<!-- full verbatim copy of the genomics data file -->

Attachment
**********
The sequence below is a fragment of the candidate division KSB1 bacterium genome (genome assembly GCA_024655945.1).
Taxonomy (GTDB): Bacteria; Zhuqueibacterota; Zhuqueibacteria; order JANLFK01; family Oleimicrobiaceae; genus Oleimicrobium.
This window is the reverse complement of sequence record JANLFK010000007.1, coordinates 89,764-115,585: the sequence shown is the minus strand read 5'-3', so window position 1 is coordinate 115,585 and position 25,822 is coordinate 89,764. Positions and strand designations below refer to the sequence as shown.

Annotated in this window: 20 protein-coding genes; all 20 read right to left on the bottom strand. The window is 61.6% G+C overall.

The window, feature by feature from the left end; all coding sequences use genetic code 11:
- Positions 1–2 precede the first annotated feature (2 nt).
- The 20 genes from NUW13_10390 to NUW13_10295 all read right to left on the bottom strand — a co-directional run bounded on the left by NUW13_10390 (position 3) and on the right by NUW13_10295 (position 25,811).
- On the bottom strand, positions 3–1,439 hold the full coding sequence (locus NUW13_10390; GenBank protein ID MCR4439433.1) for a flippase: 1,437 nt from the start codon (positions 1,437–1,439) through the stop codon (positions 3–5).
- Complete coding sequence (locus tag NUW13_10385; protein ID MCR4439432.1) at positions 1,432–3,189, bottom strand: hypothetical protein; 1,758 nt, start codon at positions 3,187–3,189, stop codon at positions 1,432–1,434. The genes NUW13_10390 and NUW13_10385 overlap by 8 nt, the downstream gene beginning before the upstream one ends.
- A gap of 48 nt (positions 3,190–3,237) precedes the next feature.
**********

The sequence below is a fragment of the candidate division KSB1 bacterium genome (genome assembly GCA_024655945.1).
Taxonomy (GTDB): Bacteria; Zhuqueibacterota; Zhuqueibacteria; order JANLFK01; family Oleimicrobiaceae; genus Oleimicrobium.
This window is the reverse complement of sequence record JANLFK010000007.1, coordinates 89,764-115,585: the sequence shown is the minus strand read 5'-3', so window position 1 is coordinate 115,585 and position 25,822 is coordinate 89,764. Positions and strand designations below refer to the sequence as shown.

Annotated in this window: 20 protein-coding genes; all 20 read right to left on the bottom strand. The window is 61.6% G+C overall.

The window, feature by feature from the left end; all coding sequences use genetic code 11:
- Positions 1–2 precede the first annotated feature (2 nt).
- The 20 genes from NUW13_10390 to NUW13_10295 all read right to left on the bottom strand — a co-directional run bounded on the left by NUW13_10390 (position 3) and on the right by NUW13_10295 (position 25,811).
- On the bottom strand, positions 3–1,439 hold the full coding sequence (locus NUW13_10390; GenBank protein ID MCR4439433.1) for a flippase: 1,437 nt from the start codon (positions 1,437–1,439) through the stop codon (positions 3–5).
- Complete coding sequence (locus tag NUW13_10385; protein ID MCR4439432.1) at positions 1,432–3,189, bottom strand: hypothetical protein; 1,758 nt, start codon at positions 3,187–3,189, stop codon at positions 1,432–1,434. The genes NUW13_10390 and NUW13_10385 overlap by 8 nt, the downstream gene beginning before the upstream one ends.
- A gap of 48 nt (positions 3,190–3,237) precedes the next feature.